A feeling of déjà vu is spreading across Libya. It is October, and clashes are raging in Bani Walid. New Government-backed forces are implementing a military assault on the town against those painted as loyalists to Muammar Gaddafi. Meanwhile, rumours abound that Gaddafi’s son Saadi, who is currently living in Niger, is quietly sending messages throughout Libya ordering all of those loyal to his father to take up arms and join in the battle. But this is not 2011- the uprising is over. This is 2012.
Libya: A Look Back
One year on from the death of former dictator Colonel Muammar Gaddafi on 20 October 2012, Libyans are cautiously optimistic. To them, the worse is over. The detestable tyrant is long gone, and a new government (albeit, shaky) is in place. In Tripoli, adamant to distance himself from his failed predecessor, Mustafa Abushagur, the new Prime Minister-elect Ali Zidan appears confident that he will have an official cabinet list delivered to the elected members of the General National Congress (GNC) within two weeks. Elsewhere across Libya, however, there remains the same old story: long-standing rivalries between Misrata and Bani Walid have boiled over once again into full-scale violence, amid reports that a minority of Gaddafi sympathisers are holding the latter city captive. Despite the tenuous security situation in certain regions of the country, particularly that of Bani Walid, Sebha, and Kufra, a year after the Colonel’s demise, Libyans have proved all the naysayers wrong. Those who claimed the Maghreb nation would completely collapse in the wake of the conflict have instead witnessed smoothly-run parliamentary elections on 07 July 2012. (Indeed, what had been described as Libya’s first test of democratic progression was met with significant praise from the European Union Election Assessment Team, which described the poll as “efficiently administered, pluralistic and overall peaceful”).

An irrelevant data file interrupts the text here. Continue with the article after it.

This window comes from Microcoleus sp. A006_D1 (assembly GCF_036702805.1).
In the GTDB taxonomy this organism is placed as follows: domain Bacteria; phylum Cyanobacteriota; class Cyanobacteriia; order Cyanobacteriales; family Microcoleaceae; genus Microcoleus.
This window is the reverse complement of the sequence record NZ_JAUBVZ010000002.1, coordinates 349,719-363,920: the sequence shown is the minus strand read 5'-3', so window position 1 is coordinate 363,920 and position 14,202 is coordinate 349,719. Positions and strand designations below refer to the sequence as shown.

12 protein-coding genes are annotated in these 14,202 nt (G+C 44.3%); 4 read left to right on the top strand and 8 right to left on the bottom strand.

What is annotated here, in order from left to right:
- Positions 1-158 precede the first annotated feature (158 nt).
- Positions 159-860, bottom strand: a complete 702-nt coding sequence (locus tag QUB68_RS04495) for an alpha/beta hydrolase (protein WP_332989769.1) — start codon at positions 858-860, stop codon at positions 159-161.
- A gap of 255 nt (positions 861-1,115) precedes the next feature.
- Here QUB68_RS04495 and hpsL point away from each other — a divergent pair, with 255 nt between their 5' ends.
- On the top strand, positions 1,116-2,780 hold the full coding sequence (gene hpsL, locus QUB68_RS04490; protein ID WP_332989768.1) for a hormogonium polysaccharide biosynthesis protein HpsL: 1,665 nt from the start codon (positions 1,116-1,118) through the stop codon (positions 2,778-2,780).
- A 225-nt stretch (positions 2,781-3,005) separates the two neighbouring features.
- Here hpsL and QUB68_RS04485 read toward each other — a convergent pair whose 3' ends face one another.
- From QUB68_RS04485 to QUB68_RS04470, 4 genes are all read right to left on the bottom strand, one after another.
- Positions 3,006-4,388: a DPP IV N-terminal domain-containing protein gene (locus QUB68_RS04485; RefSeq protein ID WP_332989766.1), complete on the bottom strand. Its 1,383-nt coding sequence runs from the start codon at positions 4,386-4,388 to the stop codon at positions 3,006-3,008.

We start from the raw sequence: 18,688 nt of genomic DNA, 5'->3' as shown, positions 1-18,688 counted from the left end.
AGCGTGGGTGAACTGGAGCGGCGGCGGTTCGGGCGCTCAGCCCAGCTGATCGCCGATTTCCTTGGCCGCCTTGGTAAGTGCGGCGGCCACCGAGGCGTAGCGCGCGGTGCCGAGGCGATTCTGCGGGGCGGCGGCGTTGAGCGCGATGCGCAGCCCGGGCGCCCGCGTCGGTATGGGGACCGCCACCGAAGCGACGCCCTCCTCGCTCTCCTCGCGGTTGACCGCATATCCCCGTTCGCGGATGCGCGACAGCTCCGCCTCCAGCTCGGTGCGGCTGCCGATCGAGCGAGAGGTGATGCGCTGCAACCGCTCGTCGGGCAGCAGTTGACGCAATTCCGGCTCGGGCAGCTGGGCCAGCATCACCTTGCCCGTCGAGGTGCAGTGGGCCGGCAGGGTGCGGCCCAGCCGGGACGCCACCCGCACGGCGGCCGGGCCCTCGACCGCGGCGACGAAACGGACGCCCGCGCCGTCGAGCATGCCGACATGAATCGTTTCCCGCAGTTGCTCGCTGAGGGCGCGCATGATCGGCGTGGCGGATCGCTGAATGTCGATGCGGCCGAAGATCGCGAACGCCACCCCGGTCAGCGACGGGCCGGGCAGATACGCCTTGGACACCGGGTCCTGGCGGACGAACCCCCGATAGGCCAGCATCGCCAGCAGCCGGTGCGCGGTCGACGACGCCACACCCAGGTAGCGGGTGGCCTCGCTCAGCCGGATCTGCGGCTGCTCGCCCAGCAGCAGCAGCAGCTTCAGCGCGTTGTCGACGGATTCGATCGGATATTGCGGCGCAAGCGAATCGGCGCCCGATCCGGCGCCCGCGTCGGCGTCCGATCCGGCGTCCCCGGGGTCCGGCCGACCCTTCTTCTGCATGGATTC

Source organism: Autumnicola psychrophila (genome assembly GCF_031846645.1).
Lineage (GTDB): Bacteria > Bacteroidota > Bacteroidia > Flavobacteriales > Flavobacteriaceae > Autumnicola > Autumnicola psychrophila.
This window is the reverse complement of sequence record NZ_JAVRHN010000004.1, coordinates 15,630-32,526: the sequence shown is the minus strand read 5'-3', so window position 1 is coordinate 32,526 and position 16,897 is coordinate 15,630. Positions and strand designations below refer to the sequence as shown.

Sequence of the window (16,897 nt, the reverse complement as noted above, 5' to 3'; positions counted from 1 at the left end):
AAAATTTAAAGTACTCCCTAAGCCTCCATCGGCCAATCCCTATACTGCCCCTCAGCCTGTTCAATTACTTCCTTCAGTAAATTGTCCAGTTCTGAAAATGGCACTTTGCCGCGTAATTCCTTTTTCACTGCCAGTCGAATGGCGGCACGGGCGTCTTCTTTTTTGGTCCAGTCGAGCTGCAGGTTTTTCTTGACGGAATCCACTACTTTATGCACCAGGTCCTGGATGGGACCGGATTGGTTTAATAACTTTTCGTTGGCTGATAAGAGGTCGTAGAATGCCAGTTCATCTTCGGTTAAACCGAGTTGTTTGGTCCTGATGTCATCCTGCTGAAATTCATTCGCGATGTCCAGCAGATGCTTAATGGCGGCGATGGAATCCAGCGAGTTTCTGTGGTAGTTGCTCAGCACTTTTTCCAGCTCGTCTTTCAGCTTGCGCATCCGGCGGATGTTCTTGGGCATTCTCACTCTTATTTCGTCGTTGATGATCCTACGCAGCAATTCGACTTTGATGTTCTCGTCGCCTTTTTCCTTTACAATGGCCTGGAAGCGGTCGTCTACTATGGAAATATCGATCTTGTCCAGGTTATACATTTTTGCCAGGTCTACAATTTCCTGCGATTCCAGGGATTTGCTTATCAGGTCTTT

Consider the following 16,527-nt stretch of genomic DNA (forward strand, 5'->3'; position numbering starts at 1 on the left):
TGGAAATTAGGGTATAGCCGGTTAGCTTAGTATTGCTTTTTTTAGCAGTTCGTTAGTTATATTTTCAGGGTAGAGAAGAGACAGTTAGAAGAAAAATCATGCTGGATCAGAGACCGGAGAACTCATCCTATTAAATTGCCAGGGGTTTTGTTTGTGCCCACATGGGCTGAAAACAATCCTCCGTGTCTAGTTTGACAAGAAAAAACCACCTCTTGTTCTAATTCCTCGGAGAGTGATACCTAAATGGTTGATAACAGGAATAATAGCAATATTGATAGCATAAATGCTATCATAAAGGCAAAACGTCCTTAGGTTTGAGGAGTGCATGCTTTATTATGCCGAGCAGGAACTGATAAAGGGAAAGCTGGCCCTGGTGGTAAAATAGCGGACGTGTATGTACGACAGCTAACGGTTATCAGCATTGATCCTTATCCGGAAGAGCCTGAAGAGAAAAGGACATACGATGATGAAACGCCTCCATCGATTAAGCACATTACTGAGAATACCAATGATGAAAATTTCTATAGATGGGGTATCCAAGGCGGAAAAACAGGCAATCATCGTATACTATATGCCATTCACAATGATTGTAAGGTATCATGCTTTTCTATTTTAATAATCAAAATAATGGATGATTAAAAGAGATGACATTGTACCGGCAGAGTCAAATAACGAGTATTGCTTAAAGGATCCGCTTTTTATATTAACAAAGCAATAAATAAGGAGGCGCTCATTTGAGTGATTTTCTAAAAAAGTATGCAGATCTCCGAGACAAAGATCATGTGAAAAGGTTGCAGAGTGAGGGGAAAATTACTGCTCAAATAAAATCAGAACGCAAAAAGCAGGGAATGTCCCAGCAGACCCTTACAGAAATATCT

Even the problem of weapons proliferation appears to have been taken seriously in Libya: on 29 September 2012, high-profile leaders from the National Army hosted an arms collection drive in Tripoli’s Maydan ash Shuhada (Martyrs’ Square), as well as in Benghazi’s Tahrir Square. Amid the event, at least two tanks, one of which belonged to the Triq Asour Brigade, a group which is still holed upside Gaddafi’s former Bab Al Azizya compound, were relinquished to the National Army. Members of the Zawiya Brigade also reportedly handed in machine guns, Kalashnikov rifles, and a myriad of ammunition rounds. Although those who handed in the most number of weapons were awarded with prizes, including Hyundai cars, laptops, television sets, and iPads, participants were keen to point out that they were simply doing it for the good of the country. One Zawiya brigadesman by the name of Ahmed Abdullah Brishny said that he was participating to show that “Islam is for peace, not for killing”. Brishny added that “We felt collectively responsible for the disaster that befell the American ambassador in Benghazi. We have to stop these radical religious people”.